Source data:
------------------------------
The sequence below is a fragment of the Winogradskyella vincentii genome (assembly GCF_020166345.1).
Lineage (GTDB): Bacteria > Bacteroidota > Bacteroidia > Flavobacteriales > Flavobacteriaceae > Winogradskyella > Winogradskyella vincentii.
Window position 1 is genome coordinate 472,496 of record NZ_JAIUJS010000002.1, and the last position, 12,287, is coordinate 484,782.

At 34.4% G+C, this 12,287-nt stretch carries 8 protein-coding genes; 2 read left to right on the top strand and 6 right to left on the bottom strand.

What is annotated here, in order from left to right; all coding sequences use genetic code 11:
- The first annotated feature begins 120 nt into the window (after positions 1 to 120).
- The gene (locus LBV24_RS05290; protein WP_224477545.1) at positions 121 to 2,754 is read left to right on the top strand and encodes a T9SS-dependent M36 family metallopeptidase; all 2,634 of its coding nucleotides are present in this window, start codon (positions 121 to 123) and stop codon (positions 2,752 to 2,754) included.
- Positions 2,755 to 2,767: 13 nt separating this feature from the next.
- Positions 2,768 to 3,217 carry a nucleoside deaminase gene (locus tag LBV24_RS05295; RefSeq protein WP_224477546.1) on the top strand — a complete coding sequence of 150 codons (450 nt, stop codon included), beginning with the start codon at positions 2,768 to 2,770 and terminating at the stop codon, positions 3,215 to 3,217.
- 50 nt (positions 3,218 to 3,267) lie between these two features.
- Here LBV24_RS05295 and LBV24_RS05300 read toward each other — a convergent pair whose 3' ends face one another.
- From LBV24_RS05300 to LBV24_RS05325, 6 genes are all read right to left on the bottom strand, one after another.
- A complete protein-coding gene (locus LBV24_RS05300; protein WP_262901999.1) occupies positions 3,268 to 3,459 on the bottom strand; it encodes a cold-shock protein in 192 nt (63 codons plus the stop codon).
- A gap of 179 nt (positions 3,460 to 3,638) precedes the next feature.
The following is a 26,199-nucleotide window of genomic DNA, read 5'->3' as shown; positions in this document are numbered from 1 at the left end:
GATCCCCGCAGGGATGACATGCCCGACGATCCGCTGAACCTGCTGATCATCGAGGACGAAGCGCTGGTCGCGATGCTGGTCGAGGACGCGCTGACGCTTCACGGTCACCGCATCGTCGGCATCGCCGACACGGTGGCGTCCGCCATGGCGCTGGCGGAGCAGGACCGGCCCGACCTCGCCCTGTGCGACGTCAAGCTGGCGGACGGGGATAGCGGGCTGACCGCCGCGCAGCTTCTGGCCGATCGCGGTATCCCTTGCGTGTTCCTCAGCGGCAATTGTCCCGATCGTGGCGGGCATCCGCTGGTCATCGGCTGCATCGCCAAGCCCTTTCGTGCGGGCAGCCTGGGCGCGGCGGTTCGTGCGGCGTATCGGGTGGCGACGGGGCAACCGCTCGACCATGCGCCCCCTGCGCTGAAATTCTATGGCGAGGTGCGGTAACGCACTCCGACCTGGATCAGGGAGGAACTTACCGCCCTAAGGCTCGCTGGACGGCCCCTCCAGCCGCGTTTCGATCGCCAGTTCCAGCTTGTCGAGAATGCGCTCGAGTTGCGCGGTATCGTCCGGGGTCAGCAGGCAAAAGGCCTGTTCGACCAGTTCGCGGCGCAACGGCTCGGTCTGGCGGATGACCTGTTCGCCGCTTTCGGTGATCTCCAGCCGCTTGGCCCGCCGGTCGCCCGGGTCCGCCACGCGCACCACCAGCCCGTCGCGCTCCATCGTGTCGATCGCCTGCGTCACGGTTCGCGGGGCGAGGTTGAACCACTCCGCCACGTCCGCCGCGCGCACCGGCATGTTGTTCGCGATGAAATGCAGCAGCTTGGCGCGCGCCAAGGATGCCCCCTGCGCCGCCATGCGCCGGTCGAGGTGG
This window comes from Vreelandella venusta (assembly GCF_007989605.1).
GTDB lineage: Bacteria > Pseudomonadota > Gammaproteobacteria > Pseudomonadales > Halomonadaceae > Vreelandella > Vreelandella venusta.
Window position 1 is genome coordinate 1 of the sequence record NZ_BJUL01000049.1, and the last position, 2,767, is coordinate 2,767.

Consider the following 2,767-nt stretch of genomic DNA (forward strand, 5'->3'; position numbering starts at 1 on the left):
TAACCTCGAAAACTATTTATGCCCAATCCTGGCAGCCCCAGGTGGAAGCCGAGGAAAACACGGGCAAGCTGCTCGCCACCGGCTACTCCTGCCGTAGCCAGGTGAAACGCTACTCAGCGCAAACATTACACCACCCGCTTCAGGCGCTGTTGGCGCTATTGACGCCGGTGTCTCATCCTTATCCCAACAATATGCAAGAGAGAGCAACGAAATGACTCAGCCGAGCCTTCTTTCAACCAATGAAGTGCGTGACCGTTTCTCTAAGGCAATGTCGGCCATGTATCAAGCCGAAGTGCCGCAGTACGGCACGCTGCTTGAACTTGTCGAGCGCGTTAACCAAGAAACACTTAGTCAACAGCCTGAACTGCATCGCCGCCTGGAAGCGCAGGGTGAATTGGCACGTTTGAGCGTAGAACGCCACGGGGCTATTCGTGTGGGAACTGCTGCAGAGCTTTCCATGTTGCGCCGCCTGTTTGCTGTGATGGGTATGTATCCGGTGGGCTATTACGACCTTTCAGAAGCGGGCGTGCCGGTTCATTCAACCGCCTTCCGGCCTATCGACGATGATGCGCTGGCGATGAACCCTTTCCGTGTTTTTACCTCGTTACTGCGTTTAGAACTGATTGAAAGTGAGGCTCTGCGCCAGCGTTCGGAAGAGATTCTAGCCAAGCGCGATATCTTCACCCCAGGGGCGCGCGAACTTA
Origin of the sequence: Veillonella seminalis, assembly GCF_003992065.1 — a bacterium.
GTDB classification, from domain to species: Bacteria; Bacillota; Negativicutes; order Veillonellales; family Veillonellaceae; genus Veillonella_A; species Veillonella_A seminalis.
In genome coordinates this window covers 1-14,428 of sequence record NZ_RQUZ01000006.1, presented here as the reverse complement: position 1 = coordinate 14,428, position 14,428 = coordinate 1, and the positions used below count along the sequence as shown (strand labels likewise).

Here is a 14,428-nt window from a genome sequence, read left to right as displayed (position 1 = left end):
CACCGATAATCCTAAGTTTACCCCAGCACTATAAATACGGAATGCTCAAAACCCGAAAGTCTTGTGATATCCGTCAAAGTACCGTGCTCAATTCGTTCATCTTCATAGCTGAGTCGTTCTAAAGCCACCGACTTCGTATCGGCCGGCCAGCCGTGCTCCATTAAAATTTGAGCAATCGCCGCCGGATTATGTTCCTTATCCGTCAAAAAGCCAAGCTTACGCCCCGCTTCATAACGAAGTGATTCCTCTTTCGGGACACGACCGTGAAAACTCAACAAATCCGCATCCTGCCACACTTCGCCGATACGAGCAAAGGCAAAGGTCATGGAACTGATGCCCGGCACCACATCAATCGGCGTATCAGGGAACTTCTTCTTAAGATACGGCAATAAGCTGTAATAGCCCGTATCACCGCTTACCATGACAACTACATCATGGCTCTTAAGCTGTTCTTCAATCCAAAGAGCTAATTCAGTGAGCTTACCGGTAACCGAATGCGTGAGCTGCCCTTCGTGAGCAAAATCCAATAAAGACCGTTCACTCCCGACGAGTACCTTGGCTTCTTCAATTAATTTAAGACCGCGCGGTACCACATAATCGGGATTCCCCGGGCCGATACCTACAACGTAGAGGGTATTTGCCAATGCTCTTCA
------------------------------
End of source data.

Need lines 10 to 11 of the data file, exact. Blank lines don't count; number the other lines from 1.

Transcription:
- 50 nt (positions 3,218 to 3,267) lie between these two features.
- Here LBV24_RS05295 and LBV24_RS05300 read toward each other — a convergent pair whose 3' ends face one another.